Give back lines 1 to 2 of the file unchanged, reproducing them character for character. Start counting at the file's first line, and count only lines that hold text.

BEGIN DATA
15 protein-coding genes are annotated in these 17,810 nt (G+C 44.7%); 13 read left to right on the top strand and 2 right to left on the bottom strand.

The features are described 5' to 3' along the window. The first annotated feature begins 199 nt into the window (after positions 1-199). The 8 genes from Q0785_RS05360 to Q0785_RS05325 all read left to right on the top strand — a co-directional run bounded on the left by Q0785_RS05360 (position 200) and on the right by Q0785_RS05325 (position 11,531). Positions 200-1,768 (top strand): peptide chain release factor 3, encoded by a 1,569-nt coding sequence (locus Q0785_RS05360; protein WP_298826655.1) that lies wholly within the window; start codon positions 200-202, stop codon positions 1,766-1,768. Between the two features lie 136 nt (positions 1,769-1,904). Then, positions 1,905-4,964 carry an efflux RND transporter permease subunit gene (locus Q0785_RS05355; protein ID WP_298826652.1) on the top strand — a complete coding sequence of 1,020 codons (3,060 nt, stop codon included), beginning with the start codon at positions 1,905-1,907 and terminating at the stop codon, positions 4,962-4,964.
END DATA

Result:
15 protein-coding genes are annotated in these 17,810 nt (G+C 44.7%); 13 read left to right on the top strand and 2 right to left on the bottom strand.

The features are described 5' to 3' along the window. The first annotated feature begins 199 nt into the window (after positions 1-199). The 8 genes from Q0785_RS05360 to Q0785_RS05325 all read left to right on the top strand — a co-directional run bounded on the left by Q0785_RS05360 (position 200) and on the right by Q0785_RS05325 (position 11,531). Positions 200-1,768 (top strand): peptide chain release factor 3, encoded by a 1,569-nt coding sequence (locus Q0785_RS05360; protein WP_298826655.1) that lies wholly within the window; start codon positions 200-202, stop codon positions 1,766-1,768. Between the two features lie 136 nt (positions 1,769-1,904). Then, positions 1,905-4,964 carry an efflux RND transporter permease subunit gene (locus Q0785_RS05355; protein ID WP_298826652.1) on the top strand — a complete coding sequence of 1,020 codons (3,060 nt, stop codon included), beginning with the start codon at positions 1,905-1,907 and terminating at the stop codon, positions 4,962-4,964.